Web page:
Hey hot-shot, you’ve got your basics down! With this knowledge, you can make a lot of things! In this lesson, you’ll be introduced to common knitting terminology used in patterns, and learn to make garments fit properly by measuring and adjusting the gauge of your knitting. With this info, you’ll be able to follow knitting patterns you find in books and online! Additional terms are defined in the Knitting Glossary for this class.
Knitting Pattern Abbreviations
You’ll find terms abbreviated in knitting patterns very frequently. The patterns turn out looking like some kind of cryptic message, but not once you know what the abbreviations mean!
Abbreviations for things you’ve already used:
- co – cast on
- K – knit
- P – purl
- st(s) – stitches
- bind off – also called “cast off”
- in – inches
- cm – centimeters
- mm – millimeters
- oz – ounces
- g – grams
Abbreviations used to complete the rest of the projects in this class (you haven’t learned all of them yet):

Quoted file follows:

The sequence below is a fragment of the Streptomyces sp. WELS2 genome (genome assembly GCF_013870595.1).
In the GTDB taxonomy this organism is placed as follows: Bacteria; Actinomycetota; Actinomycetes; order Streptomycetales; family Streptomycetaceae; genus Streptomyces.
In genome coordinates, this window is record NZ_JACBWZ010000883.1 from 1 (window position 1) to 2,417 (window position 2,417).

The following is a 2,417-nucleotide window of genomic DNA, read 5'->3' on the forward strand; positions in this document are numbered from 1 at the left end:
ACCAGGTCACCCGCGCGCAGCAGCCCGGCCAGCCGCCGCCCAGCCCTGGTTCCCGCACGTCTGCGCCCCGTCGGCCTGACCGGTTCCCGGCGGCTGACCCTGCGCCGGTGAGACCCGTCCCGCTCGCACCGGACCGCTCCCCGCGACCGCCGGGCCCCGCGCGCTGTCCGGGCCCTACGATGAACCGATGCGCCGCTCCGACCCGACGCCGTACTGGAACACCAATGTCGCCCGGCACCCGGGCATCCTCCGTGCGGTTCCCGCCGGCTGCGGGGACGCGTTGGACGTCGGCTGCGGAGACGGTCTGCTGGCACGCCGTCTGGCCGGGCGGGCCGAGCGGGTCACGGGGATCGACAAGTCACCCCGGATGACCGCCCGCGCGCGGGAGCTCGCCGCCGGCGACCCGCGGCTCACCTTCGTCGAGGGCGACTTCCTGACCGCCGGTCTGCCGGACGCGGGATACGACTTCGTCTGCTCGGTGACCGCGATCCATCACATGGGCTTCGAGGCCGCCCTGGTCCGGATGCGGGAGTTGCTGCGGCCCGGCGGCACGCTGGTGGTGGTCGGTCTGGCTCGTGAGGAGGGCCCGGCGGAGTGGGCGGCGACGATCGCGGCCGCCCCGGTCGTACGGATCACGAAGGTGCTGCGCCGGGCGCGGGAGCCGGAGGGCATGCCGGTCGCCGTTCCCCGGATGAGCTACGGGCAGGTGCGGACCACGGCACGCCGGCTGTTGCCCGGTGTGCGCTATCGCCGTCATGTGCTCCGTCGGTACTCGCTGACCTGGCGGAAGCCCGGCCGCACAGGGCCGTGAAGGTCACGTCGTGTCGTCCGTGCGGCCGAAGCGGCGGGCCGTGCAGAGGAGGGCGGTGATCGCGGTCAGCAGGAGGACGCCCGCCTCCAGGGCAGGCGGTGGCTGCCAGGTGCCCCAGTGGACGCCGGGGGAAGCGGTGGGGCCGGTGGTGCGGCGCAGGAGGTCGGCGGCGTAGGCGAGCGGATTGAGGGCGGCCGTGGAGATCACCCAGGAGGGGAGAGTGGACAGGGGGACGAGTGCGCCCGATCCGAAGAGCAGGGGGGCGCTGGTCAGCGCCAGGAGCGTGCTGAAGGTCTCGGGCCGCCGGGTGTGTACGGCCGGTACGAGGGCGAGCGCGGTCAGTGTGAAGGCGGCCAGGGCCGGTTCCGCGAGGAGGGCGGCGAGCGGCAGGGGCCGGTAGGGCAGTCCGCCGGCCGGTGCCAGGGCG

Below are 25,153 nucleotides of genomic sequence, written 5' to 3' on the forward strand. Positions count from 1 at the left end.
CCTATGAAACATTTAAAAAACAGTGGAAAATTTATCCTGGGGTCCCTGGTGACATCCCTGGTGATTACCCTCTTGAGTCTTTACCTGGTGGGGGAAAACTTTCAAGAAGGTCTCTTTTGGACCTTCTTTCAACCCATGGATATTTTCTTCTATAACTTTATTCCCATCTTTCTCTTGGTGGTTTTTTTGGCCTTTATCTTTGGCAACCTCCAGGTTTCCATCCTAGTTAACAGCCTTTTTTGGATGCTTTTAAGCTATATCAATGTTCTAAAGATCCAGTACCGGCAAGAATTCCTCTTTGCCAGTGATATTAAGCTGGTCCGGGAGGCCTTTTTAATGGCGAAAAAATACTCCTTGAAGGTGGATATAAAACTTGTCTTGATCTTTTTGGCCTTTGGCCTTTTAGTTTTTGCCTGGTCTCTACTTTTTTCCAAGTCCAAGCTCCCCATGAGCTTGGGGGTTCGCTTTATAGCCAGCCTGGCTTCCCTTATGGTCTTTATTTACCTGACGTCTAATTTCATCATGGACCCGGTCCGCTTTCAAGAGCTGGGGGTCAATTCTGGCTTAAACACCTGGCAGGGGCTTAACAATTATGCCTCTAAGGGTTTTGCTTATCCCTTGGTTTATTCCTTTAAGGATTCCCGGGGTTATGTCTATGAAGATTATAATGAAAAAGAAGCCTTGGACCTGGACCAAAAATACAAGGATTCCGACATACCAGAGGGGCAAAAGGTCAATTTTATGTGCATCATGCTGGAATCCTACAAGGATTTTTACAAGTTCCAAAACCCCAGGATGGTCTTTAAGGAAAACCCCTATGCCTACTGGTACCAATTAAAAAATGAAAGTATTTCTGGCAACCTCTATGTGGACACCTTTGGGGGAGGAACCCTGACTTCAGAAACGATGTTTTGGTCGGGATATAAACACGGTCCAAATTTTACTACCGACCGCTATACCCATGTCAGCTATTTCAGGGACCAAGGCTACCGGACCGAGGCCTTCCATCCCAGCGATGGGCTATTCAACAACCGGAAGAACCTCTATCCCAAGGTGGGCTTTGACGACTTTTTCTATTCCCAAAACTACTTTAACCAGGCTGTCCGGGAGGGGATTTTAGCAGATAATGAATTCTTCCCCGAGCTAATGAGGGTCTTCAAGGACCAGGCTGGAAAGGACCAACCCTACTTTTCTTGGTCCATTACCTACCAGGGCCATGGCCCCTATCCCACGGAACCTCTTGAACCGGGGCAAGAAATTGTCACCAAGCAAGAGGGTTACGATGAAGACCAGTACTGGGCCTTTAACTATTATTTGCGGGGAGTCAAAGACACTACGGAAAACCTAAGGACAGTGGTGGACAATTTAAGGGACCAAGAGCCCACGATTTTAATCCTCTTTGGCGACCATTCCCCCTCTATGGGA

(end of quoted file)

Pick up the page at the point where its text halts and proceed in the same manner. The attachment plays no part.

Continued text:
- alt – alternate
- beg – beginning
- DPN(s) – double pointed needle(s)
- pat – pattern
- rem – remain(ing)
- rep – repeat
- rnd(s) – round(s)
- dec – decrease
- tog – together
- k2tog – knit two together (decrease)
- p2tog – purl two together (decrease)
- PM – place marker
- SM – slip marker
- st st – stockinette stitch
- ssk – slip two knitwise, pass back to left needle and knit together through back loops (decrease)
- m1 – make one stitch (increase)
Abbreviations not used in this class, but you may commonly find in patterns:
- CC – contrasting color
- cn – cable needle
- Cont. or cont – continue
- Foll(s). – following/follows
- G. St. – garter stitch
- Inc. or inc – increase
- pwise – purlwise
- skp – (decreases 1) slip 1, knit 1, pass slipped stitch over
- sk2p – (decreases 2) slip 1, k2tog, pass slipped stitch over
- Sl. or sl – slip
- Tbl. – through the back of the loop
- yb – yarn back
- yfwd – yarn forward
- yo – yarn over (type of increase)
- yrn – yarn around needle (tyoe of increase)
Yarn gauge is a funny thing (called “tension” in the UK and Canada). It’s dependent on three main variables: yarn size, needle size, and how tightly you knit. That third one varies from person to person, which is why it’s important to have a target gauge (tension) when creating a project. Without it, your hat or mittens may turn out too big or two small, even if you followed the pattern exactly!
A dedicated gauge checker is a handy tool, but not strictly necessary. Instead, you can use any ruler or tape measure. You’ll also need a sample swatch of work on your target-sized needles.